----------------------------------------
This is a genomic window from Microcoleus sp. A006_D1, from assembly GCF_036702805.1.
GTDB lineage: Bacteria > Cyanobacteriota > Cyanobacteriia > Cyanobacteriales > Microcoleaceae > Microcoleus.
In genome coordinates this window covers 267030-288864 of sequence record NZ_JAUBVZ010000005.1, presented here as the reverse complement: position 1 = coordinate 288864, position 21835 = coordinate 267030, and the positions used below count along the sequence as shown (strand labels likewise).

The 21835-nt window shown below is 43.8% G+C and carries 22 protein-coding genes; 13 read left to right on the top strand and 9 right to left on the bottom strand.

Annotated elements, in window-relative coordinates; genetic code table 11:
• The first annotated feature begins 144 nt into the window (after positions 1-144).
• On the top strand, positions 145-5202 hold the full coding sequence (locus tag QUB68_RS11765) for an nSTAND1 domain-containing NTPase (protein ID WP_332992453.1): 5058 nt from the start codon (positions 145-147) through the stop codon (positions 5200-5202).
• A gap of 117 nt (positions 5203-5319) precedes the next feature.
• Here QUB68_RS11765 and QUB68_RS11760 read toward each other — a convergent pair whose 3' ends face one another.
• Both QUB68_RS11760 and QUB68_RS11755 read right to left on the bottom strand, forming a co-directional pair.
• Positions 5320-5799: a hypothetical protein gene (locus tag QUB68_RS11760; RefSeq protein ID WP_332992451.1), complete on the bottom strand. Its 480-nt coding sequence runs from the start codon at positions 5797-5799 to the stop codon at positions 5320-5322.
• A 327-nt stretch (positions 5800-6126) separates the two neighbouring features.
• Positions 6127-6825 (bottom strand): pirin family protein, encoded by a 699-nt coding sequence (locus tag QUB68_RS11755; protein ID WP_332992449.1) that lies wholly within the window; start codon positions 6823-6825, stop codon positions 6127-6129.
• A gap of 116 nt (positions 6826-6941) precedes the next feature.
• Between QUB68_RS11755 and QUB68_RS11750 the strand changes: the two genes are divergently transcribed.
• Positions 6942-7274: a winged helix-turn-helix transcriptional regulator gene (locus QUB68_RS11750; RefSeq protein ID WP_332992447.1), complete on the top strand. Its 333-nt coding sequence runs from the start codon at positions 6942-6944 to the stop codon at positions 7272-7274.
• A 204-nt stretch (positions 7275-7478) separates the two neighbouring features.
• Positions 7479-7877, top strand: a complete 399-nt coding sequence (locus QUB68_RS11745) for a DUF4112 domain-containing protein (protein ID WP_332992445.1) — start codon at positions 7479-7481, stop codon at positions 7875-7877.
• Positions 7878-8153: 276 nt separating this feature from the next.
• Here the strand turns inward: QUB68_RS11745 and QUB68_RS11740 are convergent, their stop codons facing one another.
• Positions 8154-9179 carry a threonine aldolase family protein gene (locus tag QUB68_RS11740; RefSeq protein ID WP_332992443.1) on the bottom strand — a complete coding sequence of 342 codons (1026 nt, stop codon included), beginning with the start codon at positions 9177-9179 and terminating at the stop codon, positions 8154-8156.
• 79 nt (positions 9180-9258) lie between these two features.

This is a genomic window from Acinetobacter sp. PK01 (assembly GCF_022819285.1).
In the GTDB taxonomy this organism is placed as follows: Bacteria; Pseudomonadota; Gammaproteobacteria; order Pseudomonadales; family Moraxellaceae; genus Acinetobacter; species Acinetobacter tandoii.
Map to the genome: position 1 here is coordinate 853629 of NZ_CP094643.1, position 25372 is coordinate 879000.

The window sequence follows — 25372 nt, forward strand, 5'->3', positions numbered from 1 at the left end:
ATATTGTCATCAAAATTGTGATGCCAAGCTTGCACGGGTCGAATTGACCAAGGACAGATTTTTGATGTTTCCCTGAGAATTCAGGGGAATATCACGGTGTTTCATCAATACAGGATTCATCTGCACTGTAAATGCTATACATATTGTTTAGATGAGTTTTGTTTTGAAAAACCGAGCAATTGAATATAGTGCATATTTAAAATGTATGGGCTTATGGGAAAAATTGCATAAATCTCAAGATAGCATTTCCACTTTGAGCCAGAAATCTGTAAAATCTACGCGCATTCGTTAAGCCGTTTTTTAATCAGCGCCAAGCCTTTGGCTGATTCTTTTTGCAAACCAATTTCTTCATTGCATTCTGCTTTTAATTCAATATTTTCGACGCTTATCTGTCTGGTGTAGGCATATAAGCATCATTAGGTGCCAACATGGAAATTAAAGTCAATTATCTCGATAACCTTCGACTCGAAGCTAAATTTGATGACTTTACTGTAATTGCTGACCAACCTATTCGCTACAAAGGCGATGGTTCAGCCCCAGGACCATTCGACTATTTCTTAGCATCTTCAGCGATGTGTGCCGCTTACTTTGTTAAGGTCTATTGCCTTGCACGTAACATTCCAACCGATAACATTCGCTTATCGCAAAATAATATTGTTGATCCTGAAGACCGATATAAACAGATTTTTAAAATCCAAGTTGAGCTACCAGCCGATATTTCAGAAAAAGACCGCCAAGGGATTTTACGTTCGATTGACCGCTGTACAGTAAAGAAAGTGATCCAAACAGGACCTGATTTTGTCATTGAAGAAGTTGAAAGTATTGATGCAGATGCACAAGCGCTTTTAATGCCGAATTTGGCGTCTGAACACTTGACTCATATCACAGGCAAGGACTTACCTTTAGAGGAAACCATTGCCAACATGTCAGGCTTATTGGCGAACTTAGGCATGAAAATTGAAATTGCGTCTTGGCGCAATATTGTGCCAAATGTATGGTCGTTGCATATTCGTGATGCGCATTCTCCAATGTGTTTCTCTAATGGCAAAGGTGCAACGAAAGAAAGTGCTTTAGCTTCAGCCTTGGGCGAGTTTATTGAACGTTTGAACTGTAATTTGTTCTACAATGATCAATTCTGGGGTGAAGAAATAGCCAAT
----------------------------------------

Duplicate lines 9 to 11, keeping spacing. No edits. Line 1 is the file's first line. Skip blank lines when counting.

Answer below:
• Here QUB68_RS11765 and QUB68_RS11760 read toward each other — a convergent pair whose 3' ends face one another.
• Both QUB68_RS11760 and QUB68_RS11755 read right to left on the bottom strand, forming a co-directional pair.
• Positions 5320-5799: a hypothetical protein gene (locus tag QUB68_RS11760; RefSeq protein ID WP_332992451.1), complete on the bottom strand. Its 480-nt coding sequence runs from the start codon at positions 5797-5799 to the stop codon at positions 5320-5322.